Who holds a commercial property bond?

By Greg Bell

Once you’ve found a tenant for your commercial property, it’s time to start working out the details of your contract. It’s an accepted practice for a landlord to require a tenant to provide a security bond – also known as a commercial property bond. This can help protect you in case the tenant defaults on their lease, by paying you the equivalent of a few months’ rental income while you seek another tenant.

Types of commercial property bonds

A commercial property bond can be either a cash bond or bank guarantee in the amount of anywhere form 1-3 months rent (or more for long-term leases), including the GST. This bond is intended to secure the tenant’s performance under the commercial lease and discourage them from defaulting, as they will forfeit the bond if they do so.

A cash bond is paid by the tenant to you at the commencement of the lease. Depending on what state or territory you own property in, you will either be required to have the cash bond held by a government entity – if not, it may be invested into a separate interest-bearing account. When the lease ends, you’ll be obligated to return the cash bond, together with interest, to the tenant. The exception would be if the tenant broke the lease early, or there are noteworthy damages to the property that can be recovered in accordance with your lease.

A bank guarantee is a document provided by the tenant’s bank to you at the commencement of the lease. The tenant will have provided security to the bank, either in the form of real property or deposits in an account. If the tenant were to default, you would recover from their bank, and they would recover from the tenant.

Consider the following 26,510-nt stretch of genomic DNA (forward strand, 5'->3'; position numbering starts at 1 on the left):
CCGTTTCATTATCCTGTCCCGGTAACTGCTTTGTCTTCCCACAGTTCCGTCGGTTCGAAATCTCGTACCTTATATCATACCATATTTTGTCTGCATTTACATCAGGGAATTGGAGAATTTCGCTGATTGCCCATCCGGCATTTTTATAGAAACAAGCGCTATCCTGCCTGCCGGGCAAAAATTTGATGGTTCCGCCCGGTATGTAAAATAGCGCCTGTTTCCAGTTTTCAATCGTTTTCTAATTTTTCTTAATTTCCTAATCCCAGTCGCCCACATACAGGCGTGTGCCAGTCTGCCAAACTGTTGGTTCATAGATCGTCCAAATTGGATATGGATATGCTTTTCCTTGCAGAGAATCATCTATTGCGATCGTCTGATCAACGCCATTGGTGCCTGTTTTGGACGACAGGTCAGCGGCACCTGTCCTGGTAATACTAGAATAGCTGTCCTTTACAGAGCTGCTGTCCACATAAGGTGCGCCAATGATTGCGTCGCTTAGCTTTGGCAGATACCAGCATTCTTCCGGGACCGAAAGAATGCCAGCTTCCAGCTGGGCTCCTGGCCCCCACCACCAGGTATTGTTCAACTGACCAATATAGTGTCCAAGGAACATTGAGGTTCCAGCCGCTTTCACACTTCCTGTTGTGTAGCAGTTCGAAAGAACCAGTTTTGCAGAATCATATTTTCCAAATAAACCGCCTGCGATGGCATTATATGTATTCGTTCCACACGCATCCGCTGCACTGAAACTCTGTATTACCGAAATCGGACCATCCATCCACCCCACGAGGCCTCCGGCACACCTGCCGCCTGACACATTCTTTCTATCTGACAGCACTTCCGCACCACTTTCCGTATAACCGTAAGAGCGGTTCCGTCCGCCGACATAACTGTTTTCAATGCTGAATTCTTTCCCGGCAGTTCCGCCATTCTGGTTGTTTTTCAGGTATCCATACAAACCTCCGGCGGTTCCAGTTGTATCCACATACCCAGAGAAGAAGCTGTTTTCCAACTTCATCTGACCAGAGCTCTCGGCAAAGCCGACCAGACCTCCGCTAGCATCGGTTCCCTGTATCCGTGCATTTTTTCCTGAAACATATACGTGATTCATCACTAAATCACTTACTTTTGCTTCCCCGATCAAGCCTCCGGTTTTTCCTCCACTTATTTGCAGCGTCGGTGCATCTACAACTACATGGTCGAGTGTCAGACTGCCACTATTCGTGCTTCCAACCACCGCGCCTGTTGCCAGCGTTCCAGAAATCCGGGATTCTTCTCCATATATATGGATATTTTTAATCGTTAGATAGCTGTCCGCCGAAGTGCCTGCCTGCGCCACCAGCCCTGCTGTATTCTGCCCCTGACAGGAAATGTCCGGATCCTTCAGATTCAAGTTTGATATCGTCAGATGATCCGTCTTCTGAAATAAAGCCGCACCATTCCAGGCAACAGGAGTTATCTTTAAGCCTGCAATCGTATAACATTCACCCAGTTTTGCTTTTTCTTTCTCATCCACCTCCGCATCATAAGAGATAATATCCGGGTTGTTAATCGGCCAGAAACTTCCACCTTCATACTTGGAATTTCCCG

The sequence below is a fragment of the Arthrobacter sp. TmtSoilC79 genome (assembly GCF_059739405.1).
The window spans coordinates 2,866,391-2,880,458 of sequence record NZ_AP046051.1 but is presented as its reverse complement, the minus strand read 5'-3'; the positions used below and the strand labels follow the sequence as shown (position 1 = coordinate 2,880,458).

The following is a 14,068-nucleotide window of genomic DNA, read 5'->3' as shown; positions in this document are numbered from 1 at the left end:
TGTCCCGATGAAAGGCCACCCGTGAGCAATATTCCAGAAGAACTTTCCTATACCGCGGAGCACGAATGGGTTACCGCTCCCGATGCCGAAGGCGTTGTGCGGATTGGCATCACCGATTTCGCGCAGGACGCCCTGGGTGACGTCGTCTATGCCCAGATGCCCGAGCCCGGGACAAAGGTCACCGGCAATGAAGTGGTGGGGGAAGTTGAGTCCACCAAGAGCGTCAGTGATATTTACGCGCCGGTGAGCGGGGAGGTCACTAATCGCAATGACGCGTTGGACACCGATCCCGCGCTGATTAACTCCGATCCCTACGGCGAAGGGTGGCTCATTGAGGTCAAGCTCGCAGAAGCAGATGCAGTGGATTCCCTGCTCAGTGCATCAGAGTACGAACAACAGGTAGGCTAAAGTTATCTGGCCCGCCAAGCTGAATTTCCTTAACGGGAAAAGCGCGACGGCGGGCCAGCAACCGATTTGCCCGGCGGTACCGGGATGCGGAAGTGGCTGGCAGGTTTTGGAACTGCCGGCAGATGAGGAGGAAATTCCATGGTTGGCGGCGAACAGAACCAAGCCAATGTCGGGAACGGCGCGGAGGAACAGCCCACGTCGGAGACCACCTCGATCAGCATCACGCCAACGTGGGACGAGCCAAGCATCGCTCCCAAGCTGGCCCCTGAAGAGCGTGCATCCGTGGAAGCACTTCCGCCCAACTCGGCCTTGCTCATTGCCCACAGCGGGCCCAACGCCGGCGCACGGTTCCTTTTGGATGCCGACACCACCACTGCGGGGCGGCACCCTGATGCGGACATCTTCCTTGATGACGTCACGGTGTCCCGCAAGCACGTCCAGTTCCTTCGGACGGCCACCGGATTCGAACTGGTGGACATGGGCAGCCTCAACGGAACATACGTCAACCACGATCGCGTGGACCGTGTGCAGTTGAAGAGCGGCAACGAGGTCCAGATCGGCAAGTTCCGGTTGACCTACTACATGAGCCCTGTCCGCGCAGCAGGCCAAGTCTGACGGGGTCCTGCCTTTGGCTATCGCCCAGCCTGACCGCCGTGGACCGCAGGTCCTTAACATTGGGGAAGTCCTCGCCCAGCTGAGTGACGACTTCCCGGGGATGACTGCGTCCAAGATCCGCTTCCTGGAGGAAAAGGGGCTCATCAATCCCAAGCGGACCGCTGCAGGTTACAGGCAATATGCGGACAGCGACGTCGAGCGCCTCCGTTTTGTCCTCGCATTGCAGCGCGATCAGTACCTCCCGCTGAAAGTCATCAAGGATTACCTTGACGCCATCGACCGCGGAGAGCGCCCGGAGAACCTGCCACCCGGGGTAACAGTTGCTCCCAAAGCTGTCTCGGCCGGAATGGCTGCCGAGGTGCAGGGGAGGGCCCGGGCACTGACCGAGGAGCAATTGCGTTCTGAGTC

Selecting and defining your commercial property bond

Your commercial lease should have a specific section that discusses the commercial property bond, including its amount, conditions for holding and repayment, and so on. Depending on who holds the bond (a bank via a guarantee or you as the landlord in an investment account), the ease of arranging and managing this component of commercial property leasing can vary.

A cash bond is fast and easy to organise on the tenant’s end, but means you will have to maintain it. This includes keeping the bank account active, as three years with no activity can cause a bank account to be closed and monies added to the Commonwealth of Australia Consolidated Revenue Fund, making them hard to recover. A bank guarantee can take more time to arrange, but relieves you of the burden of holding and administrating the security and puts the onus on the tenant and their bank.

For assistance with commercial property purchases, contact Ray White Surfers Paradise. We can help you find a property with a good chance of giving you a high return on your investment.

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